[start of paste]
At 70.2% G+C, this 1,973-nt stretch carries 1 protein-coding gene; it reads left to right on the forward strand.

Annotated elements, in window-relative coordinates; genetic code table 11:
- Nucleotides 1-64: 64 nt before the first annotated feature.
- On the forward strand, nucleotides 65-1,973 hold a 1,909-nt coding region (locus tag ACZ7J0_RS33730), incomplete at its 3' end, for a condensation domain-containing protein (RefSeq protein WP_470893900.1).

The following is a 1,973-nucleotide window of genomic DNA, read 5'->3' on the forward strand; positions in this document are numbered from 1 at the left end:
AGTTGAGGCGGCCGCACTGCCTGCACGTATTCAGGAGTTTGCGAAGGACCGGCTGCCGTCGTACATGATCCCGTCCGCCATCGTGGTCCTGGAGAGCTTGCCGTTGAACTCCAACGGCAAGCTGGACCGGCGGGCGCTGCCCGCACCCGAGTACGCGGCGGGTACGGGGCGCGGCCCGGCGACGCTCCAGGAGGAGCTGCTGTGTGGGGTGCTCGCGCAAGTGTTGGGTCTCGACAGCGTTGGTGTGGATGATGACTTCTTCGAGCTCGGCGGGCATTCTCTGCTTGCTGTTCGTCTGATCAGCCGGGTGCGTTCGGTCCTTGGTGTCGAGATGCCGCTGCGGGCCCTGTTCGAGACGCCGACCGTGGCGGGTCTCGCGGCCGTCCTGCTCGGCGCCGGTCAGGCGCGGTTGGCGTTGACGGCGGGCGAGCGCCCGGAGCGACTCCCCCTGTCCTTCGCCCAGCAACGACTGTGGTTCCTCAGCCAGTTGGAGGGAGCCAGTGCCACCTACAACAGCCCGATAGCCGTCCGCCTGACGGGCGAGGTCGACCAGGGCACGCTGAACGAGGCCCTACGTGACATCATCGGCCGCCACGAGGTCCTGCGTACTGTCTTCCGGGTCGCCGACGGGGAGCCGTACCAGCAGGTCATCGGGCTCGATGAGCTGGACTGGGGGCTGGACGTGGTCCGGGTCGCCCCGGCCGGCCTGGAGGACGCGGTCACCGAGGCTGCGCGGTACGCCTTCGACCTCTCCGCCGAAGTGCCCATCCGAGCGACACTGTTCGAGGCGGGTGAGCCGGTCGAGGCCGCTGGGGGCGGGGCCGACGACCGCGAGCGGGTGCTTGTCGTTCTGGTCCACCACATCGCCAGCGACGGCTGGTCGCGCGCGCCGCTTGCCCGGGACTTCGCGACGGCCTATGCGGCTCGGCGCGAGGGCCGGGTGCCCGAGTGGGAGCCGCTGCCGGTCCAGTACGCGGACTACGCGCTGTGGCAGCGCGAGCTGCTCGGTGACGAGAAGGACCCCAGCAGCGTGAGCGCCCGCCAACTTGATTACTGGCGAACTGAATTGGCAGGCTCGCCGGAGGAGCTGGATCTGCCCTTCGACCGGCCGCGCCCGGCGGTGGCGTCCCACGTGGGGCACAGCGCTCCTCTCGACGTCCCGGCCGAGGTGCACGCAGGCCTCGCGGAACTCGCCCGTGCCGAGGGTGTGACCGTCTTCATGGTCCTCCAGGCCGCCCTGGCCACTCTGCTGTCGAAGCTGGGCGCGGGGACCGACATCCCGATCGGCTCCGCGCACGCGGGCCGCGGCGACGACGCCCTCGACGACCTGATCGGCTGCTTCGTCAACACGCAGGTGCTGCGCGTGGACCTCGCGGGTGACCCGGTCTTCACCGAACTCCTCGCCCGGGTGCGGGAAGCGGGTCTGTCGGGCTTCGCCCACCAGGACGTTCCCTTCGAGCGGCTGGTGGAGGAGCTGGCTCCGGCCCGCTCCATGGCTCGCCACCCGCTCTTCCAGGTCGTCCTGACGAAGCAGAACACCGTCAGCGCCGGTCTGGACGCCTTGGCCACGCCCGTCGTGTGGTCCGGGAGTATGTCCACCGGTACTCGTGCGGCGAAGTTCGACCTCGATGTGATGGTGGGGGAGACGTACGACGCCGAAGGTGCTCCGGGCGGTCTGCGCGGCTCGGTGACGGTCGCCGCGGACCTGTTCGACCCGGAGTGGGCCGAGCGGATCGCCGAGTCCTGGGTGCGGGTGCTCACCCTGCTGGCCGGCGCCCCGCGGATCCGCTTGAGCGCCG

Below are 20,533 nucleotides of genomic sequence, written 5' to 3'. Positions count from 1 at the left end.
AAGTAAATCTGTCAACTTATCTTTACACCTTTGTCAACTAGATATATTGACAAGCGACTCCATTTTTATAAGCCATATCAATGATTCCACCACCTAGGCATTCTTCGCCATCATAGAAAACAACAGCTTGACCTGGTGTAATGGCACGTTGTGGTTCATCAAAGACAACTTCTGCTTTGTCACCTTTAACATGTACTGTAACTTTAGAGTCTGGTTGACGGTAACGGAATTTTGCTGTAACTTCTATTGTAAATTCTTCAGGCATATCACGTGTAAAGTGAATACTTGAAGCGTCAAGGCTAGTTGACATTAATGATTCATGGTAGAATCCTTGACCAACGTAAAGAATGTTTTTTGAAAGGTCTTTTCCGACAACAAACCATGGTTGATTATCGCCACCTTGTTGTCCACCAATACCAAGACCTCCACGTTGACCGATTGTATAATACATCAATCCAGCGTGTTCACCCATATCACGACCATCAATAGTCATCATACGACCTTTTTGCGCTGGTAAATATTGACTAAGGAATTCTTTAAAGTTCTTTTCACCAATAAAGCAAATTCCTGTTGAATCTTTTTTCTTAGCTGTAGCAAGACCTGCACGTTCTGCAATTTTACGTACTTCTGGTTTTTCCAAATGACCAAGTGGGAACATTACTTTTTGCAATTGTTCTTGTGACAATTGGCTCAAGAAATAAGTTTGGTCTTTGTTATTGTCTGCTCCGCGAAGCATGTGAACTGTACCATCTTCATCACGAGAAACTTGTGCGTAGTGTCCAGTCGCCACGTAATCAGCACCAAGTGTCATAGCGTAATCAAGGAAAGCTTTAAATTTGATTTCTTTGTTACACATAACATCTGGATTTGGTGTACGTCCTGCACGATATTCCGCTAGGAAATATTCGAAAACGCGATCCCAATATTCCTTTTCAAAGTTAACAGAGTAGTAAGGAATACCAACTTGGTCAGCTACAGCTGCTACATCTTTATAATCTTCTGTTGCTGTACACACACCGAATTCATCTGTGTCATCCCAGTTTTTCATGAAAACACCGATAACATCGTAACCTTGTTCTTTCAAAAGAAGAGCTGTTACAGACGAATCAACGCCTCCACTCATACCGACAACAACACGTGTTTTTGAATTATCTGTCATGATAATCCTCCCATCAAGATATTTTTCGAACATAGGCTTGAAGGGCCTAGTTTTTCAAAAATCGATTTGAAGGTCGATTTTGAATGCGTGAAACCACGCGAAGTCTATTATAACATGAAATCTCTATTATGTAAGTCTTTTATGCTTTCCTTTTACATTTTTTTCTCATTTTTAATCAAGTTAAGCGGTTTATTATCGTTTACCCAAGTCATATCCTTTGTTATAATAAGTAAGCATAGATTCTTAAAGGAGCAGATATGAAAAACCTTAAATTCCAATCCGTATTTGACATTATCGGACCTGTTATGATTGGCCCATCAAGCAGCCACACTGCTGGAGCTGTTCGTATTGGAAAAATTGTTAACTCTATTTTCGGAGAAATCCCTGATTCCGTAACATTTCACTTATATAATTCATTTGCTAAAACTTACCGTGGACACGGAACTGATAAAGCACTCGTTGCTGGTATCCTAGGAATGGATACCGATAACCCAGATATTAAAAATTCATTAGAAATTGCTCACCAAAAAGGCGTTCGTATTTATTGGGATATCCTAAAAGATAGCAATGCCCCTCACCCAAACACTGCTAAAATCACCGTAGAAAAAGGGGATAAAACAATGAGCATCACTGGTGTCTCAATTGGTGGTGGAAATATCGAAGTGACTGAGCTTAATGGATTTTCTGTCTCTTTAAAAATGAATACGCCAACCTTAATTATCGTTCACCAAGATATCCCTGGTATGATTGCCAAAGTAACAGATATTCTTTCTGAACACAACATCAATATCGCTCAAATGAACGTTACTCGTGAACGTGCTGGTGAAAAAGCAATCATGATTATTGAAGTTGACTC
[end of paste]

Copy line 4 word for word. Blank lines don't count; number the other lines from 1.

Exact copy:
- On the forward strand, nucleotides 65-1,973 hold a 1,909-nt coding region (locus tag ACZ7J0_RS33730), incomplete at its 3' end, for a condensation domain-containing protein (RefSeq protein WP_470893900.1).